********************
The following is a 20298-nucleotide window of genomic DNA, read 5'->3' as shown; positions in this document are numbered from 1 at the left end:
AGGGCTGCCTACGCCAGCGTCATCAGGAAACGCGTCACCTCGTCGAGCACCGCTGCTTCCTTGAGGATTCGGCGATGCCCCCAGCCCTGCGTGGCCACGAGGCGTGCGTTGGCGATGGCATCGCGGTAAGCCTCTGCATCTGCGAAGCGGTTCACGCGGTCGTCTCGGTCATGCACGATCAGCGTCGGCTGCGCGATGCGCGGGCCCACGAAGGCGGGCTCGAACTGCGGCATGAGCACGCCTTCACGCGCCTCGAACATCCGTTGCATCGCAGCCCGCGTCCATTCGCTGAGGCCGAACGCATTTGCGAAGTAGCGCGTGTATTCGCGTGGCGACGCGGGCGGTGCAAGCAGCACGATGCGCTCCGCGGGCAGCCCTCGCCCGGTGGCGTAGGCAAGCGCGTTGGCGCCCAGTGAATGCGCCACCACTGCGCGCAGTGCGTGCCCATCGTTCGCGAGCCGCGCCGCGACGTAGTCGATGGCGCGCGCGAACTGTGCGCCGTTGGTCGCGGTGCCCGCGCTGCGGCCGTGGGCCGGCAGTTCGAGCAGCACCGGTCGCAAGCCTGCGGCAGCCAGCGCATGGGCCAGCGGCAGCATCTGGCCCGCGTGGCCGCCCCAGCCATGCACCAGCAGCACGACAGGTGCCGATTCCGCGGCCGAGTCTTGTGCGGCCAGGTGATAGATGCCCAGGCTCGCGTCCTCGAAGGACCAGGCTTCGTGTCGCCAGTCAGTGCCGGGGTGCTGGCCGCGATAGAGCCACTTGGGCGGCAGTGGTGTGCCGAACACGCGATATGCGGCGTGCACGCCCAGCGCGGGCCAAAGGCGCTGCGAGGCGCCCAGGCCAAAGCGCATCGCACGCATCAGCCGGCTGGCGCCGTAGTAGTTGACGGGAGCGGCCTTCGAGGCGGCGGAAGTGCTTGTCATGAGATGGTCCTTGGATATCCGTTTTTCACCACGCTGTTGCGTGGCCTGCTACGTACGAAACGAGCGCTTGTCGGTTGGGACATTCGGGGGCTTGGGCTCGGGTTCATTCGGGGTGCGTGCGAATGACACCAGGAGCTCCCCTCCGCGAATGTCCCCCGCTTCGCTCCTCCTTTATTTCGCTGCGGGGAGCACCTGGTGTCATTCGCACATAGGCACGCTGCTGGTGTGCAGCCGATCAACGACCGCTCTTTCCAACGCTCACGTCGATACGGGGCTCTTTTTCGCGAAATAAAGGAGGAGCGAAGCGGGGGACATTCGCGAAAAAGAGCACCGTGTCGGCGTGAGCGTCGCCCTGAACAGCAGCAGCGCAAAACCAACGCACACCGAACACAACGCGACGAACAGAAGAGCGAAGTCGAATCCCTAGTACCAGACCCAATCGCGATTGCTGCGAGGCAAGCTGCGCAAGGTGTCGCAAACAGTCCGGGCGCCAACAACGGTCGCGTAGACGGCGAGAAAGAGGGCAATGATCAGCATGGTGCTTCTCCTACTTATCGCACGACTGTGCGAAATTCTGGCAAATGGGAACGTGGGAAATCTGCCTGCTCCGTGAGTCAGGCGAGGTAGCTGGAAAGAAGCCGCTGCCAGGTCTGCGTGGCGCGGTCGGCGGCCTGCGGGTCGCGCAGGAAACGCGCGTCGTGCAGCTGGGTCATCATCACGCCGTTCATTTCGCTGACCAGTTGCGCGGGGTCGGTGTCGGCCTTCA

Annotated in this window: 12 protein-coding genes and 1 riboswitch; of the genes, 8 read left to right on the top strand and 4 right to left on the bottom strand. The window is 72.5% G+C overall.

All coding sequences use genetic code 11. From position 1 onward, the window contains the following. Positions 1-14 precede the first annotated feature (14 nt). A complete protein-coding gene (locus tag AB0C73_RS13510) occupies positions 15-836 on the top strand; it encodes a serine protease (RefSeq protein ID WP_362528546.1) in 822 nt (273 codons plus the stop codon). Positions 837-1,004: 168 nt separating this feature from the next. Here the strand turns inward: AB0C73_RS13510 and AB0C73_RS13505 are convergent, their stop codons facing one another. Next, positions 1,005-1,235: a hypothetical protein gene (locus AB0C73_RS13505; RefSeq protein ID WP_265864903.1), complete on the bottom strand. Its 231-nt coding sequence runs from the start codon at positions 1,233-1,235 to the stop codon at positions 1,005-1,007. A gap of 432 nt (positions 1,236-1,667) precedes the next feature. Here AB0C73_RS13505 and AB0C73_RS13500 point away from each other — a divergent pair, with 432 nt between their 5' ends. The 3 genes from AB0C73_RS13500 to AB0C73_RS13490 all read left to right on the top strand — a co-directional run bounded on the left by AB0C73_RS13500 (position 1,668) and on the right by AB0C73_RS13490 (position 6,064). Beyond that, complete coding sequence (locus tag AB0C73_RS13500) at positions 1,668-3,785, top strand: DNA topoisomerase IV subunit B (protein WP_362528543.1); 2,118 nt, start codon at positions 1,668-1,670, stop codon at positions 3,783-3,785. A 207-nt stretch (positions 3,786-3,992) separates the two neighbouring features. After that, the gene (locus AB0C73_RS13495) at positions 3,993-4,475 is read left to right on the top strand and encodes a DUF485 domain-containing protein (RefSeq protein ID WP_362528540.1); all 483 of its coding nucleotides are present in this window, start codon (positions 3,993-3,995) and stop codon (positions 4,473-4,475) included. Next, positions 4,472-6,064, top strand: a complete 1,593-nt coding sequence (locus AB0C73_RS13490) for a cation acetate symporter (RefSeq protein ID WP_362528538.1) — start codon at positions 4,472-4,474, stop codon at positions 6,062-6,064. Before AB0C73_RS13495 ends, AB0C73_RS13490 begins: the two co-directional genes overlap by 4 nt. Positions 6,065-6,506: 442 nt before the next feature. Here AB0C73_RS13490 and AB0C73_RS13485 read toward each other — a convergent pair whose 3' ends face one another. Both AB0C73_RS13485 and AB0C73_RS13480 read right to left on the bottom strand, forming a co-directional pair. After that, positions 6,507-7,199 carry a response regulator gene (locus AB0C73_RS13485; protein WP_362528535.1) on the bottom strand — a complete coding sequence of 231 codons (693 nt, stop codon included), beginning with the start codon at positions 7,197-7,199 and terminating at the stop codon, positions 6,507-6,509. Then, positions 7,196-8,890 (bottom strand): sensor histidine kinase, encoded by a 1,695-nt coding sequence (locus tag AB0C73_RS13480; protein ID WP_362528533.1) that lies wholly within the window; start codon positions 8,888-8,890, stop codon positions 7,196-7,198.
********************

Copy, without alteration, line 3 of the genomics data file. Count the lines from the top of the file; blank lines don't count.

Annotated in this window: 12 protein-coding genes and 1 riboswitch; of the genes, 8 read left to right on the top strand and 4 right to left on the bottom strand. The window is 72.5% G+C overall.